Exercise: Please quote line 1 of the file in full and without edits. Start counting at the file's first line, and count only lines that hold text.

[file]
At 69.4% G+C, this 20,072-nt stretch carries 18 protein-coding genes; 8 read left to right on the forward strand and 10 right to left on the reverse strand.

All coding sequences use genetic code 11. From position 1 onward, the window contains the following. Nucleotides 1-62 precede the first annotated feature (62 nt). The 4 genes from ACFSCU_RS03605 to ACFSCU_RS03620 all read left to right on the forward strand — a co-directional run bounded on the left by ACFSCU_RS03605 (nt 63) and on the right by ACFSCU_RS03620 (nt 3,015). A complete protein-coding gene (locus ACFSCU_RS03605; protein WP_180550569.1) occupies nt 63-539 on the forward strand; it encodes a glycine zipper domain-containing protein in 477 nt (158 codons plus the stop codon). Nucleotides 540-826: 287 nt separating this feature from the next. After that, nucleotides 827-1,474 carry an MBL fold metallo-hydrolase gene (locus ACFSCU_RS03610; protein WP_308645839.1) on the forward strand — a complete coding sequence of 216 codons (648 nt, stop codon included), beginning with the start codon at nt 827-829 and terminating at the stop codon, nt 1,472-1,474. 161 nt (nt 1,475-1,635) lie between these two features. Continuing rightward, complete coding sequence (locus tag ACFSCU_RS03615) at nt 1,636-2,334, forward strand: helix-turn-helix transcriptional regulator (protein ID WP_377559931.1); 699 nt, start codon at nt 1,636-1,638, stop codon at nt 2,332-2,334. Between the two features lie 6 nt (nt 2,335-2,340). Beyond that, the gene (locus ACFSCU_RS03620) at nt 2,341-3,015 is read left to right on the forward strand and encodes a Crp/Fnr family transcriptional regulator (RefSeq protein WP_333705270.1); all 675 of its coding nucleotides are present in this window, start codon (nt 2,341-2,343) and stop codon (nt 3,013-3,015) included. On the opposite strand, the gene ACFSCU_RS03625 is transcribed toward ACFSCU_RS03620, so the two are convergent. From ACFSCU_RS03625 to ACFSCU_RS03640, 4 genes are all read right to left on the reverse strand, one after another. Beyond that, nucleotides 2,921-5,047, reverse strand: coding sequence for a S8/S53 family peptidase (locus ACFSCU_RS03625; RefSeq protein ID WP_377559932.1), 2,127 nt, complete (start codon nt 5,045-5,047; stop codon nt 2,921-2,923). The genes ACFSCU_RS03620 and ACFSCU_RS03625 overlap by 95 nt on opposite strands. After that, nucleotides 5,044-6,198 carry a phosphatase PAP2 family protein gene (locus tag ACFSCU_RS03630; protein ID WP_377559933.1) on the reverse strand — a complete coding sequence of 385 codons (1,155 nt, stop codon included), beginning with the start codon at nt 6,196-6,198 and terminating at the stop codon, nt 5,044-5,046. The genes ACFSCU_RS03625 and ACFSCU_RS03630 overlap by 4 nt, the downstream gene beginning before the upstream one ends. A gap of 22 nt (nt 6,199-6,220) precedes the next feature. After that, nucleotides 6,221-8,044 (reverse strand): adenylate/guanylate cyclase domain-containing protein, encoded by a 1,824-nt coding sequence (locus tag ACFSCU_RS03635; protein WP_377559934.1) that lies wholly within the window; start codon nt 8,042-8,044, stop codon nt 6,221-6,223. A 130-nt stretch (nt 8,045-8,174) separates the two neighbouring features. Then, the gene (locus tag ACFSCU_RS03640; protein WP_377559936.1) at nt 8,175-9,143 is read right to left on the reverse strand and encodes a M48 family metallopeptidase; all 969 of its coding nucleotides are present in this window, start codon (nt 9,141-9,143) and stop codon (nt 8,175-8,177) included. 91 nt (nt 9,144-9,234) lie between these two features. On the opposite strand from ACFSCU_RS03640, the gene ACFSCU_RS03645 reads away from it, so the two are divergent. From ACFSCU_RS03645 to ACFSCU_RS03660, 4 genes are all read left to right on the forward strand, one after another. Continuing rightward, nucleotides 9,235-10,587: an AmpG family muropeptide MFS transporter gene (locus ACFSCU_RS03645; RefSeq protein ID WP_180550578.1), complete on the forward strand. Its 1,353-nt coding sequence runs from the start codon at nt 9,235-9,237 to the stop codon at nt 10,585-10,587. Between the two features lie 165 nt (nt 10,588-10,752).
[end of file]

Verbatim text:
At 69.4% G+C, this 20,072-nt stretch carries 18 protein-coding genes; 8 read left to right on the forward strand and 10 right to left on the reverse strand.